New drug target discovered for chronic liver disease

14 June 2019

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A possible drug target for chronic liver disease has been identified by an international research collaboration involving a team from IMB.

IMB’s Professor Matt Sweet and Dr Divya Ramnath worked with the study’s senior author Dr Ekihiro Seki from Cedars-Sinai in Los Angeles, to identify genes linked to the progression of chronic liver disease.

Dr Ramnath said they helped confirm that a molecule called hyaluronan (HA), used as a marker for liver disease, also has a role in disease progression.

Dr Divya Ramnath
Dr Divya Ramnath is working to identify key proteins that contribute to the severity of chronic liver disease with the ultimate goal to develop new therapeutics.

“Testing for HA levels in the blood can indicate the severity of liver disease in patients, but until now its exact role in disease progression had not been completely understood,” Dr Ramnath said.

“Using clinical samples provided by Professor Elizabeth Powell from UQ’s Faculty of Medicine, we were able to confirm that an enzyme which makes HA was at higher levels in patients with later stages of the disease.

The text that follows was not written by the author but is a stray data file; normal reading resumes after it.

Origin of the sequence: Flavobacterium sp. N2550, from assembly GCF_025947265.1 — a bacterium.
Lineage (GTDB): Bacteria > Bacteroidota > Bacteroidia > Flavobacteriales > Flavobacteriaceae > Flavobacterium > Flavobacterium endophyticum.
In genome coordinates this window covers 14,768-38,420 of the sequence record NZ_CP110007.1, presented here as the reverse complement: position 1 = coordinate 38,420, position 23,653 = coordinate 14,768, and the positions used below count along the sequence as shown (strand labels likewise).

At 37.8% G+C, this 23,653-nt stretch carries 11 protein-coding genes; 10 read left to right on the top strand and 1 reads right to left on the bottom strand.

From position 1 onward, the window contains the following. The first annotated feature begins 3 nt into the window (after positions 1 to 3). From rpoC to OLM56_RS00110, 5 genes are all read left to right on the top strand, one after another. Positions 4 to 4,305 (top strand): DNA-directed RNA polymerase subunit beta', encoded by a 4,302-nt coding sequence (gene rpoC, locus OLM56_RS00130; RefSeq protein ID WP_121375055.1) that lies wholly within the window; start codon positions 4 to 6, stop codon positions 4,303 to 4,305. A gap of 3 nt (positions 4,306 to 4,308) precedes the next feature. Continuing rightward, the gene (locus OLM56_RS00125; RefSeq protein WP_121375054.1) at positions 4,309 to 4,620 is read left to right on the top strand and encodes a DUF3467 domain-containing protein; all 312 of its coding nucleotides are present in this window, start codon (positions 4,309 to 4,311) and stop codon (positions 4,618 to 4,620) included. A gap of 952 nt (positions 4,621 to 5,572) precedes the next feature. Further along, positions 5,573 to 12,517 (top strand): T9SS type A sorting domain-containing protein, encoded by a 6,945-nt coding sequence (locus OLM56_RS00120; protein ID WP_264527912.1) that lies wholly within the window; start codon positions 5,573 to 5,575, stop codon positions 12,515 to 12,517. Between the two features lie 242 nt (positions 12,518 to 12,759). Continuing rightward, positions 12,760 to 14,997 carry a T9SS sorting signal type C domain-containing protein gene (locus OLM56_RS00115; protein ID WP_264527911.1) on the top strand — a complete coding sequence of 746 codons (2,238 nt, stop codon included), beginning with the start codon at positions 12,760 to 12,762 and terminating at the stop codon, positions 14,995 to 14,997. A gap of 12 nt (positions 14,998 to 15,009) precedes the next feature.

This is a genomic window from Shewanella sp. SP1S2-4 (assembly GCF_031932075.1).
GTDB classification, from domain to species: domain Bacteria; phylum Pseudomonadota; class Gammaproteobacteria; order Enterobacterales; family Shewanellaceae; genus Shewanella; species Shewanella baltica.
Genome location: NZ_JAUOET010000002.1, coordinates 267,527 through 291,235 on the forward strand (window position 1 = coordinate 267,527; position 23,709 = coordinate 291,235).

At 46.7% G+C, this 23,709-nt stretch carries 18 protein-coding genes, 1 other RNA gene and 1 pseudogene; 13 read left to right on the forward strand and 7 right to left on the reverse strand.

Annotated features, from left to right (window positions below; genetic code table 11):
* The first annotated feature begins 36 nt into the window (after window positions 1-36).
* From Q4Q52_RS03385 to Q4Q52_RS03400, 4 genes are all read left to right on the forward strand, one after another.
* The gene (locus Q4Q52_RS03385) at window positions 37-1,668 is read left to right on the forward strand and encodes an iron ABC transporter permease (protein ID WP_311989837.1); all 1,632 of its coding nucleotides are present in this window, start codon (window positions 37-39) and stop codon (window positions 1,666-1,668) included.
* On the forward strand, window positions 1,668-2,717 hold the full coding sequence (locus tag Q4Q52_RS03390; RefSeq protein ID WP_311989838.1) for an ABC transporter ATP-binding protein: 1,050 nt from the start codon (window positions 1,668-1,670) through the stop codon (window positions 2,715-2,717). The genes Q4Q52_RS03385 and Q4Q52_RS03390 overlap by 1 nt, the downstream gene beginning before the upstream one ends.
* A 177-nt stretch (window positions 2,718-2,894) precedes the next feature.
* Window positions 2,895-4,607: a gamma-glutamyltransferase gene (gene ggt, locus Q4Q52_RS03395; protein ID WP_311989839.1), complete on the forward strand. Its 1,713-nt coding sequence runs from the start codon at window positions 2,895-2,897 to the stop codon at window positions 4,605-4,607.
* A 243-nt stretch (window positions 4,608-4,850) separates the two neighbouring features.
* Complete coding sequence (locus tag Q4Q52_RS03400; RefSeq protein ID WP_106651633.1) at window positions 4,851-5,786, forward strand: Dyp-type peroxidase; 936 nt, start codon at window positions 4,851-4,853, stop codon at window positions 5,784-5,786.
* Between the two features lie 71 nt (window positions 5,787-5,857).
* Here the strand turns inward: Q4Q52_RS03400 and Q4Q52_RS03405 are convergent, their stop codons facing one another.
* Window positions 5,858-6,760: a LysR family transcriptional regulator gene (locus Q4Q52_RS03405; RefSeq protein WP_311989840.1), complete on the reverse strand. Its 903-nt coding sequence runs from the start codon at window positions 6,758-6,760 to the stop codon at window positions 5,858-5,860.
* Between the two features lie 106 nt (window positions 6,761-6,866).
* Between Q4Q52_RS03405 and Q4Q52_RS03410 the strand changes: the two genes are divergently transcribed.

“This means it’s not just a marker, it’s now a potential drug target.”

Chronic liver disease is reaching epidemic proportions with up to 30 per cent of the world’s population experiencing fat build up in the liver, known as non-alcoholic fatty liver disease (NAFLD).

A proportion of NAFLD patients progress to a more severe form of the disease called non-alcoholic steatohepatitis (NASH).

“NAFLD can be slowed by changes in diet but if untreated constant liver damage and inflammation can lead to a condition associated with cirrhosis and liver cancer.

“There are currently no medications to treat some forms of chronic liver disease so new drug targets are desperately needed,” Dr Ramnath said.

Professor Sweet said it is now understood that short forms of the HA molecule could create an immune response, causing inflammation and increased severity of the disease.

“It has been very rewarding working with Dr Seki from Cedars-Sinai, who has gone on to show that if HA production is inhibited in mice, the severity of the disease is reduced,” he said.

“This international collaboration has advanced our knowledge of this complex and prevalent disease, and the findings from this study may ultimately provide a strategy to develop much needed treatments.”

The study has been published in Science Translational Medicine, DOI: 10.1126/scitranslmed.aat9284

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